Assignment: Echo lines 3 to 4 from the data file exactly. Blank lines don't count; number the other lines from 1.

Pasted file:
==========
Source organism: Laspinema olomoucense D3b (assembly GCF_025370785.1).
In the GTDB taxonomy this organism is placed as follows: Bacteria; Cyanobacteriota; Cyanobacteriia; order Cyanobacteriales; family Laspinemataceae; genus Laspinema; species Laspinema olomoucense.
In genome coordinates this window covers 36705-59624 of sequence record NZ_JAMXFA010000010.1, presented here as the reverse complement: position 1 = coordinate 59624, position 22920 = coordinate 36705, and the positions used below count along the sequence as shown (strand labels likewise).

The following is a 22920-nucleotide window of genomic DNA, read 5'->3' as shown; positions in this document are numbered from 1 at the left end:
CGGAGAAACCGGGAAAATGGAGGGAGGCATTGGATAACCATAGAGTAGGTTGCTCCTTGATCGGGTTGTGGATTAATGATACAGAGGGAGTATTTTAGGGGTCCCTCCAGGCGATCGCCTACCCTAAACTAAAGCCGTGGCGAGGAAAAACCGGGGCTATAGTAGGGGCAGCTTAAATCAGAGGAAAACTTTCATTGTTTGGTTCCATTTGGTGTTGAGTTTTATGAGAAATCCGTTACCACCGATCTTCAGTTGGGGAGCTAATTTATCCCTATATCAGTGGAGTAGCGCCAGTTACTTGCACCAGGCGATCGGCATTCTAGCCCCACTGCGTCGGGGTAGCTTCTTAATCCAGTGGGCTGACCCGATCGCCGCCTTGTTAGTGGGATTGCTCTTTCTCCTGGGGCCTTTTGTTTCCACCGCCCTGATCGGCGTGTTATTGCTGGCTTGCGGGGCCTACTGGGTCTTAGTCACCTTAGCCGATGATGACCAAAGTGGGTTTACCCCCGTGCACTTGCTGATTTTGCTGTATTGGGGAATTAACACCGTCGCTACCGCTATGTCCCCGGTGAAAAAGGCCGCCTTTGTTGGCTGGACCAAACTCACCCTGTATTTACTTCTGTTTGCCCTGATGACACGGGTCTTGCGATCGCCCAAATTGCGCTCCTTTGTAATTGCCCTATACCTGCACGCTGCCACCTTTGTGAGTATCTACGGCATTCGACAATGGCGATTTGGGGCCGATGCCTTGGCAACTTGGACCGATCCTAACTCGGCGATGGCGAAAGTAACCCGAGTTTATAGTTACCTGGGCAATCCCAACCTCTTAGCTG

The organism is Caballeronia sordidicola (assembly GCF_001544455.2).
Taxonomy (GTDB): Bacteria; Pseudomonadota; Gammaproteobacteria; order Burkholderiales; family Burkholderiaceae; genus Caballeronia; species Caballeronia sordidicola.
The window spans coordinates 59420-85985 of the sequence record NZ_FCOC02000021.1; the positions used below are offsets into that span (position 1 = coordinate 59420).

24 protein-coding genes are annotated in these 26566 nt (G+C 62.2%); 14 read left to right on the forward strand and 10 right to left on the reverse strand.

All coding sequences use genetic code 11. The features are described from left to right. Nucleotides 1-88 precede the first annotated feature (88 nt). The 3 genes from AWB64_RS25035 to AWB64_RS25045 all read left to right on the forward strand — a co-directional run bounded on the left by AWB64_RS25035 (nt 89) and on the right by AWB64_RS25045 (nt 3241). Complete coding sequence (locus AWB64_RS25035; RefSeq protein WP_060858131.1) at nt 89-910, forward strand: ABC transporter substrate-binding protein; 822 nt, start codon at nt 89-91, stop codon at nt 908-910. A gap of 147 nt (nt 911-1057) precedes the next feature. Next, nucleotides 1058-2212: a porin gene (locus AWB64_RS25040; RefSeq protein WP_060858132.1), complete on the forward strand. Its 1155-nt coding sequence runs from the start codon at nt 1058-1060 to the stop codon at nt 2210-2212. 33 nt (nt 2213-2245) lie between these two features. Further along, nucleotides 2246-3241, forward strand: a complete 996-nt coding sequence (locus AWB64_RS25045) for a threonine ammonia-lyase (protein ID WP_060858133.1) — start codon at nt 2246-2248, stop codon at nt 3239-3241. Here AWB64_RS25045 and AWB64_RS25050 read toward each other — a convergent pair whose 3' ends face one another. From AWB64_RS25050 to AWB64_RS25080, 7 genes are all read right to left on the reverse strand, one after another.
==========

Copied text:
In genome coordinates this window covers 36705-59624 of sequence record NZ_JAMXFA010000010.1, presented here as the reverse complement: position 1 = coordinate 59624, position 22920 = coordinate 36705, and the positions used below count along the sequence as shown (strand labels likewise).

The following is a 22920-nucleotide window of genomic DNA, read 5'->3' as shown; positions in this document are numbered from 1 at the left end: